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Genomics in Gynaecological Cancer: What the Clinician Needs to Know

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The availability and decreasing cost of molecular testing and acceptance of the value of molecular information in clinical care have changed the approach to classification, risk assessment and treatment of cancer. Gynaecological cancers include a diverse array of tumours arising at each site in the female genital tract. Diagnosis and classification are still based on histological appearance supported by immunohistochemistry but refined by the identification of specific genetic abnormalities or molecular subgroups.

In endometrial cancer four prognostically distinct groups of tumours are identified, characterized by the burden of tumour mutation and somatic copy number alterations. Pragmatic classification systems have been developed which can be used in routine practice with techniques which are widely available in diagnostic laboratories. This allows triage for familial cancer screening, and it is anticipated that clinical trials will demonstrate the benefit of personalised treatment strategies. In ovarian cancer, the identification of homologous recombinant deficiencies including germline and somatic pathogenic variants of BRCA1 and BRCA2 genes informs therapeutic decisions. Identification of specific mutations may permit targeted therapy. Some sarcomas have characteristic chromosomal rearrangements and in cervical and vulval cancers distinction is made between HPV associated and HPV independent tumours.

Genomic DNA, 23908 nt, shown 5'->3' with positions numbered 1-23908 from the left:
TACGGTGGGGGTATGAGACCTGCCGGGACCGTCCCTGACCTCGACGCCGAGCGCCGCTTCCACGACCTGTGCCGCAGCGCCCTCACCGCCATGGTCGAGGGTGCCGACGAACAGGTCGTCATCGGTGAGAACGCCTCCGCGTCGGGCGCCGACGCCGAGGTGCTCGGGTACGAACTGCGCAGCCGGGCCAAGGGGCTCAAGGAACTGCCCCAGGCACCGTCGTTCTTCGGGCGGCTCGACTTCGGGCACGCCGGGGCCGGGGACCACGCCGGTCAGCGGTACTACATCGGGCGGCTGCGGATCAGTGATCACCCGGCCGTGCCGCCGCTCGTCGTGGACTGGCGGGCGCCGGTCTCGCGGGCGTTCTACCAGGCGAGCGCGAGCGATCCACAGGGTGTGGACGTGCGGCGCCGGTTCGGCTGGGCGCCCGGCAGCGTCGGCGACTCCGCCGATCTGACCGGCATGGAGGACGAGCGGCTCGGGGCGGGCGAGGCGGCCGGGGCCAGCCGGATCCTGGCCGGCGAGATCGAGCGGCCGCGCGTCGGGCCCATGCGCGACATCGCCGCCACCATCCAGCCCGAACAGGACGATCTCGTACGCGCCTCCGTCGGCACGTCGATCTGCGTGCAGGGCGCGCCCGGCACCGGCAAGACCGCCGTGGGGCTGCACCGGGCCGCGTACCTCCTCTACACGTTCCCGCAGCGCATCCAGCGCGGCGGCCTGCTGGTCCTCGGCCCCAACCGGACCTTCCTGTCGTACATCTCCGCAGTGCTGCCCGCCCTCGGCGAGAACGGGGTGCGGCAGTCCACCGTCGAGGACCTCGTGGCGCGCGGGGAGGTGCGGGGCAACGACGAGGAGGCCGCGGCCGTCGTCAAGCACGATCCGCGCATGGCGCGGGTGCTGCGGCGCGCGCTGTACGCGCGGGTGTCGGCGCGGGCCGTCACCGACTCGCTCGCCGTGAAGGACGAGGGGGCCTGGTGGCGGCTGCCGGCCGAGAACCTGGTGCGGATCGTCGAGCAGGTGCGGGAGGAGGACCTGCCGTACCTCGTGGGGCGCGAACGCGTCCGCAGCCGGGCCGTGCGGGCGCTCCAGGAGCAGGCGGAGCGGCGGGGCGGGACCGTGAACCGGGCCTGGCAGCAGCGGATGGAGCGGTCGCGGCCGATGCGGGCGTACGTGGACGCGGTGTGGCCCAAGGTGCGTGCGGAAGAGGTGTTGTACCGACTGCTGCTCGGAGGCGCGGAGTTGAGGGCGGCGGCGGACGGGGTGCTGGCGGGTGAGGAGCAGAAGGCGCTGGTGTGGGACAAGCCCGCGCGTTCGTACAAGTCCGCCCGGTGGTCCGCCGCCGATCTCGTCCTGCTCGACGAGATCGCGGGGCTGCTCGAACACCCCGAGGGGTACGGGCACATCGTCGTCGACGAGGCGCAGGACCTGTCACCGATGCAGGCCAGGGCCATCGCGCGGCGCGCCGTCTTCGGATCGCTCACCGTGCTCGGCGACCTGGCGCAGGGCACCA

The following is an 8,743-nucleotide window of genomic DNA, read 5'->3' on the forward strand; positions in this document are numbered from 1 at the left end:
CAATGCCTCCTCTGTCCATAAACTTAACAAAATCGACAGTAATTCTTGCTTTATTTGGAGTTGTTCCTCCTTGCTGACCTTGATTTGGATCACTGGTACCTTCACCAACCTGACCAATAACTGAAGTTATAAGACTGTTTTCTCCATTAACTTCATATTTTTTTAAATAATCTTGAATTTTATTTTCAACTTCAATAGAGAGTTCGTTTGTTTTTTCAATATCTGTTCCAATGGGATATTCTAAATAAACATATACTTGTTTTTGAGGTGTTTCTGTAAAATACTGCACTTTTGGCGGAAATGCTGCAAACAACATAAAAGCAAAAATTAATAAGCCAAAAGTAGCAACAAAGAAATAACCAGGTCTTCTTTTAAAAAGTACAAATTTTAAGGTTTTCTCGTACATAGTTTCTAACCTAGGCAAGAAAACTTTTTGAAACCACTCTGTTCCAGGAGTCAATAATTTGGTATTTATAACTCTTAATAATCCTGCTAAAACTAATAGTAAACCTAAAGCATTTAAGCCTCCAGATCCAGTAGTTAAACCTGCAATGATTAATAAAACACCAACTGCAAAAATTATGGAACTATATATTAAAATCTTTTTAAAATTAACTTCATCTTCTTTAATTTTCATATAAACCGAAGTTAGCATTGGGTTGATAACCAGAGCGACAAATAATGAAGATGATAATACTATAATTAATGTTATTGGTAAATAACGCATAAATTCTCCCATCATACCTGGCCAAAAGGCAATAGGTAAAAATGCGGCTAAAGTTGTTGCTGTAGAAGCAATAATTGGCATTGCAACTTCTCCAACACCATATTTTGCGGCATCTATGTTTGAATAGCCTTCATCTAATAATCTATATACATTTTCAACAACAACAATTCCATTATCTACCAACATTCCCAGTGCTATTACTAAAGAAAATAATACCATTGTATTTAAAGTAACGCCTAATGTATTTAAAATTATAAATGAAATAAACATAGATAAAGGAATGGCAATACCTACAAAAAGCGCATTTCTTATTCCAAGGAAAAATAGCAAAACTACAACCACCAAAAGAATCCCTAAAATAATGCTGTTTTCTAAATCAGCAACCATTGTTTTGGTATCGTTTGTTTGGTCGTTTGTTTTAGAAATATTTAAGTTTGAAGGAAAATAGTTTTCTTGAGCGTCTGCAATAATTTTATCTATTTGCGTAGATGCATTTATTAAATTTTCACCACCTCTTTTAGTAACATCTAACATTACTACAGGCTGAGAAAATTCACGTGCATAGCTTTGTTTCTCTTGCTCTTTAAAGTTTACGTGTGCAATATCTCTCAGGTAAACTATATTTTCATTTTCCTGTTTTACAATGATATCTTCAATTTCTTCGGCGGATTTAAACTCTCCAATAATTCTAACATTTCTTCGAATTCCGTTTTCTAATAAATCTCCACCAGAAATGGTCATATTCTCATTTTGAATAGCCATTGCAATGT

• Molecular pathology
  • Gynaecological cancer
  • WHO classification
  • Homologous recombinant deficiency
  • Mismatch repair proteins

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  • DOI: 10.1007/978-3-030-94110-9_16
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Correspondence to Anthony Williams .

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Oniscu, A., Attygalle, A., Williams, A. (2022). Genomics in Gynaecological Cancer: What the Clinician Needs to Know. In: Singh, K., Gupta, B. (eds) Gynecological Oncology. Springer, Cham.

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  • Print ISBN: 978-3-030-94109-3

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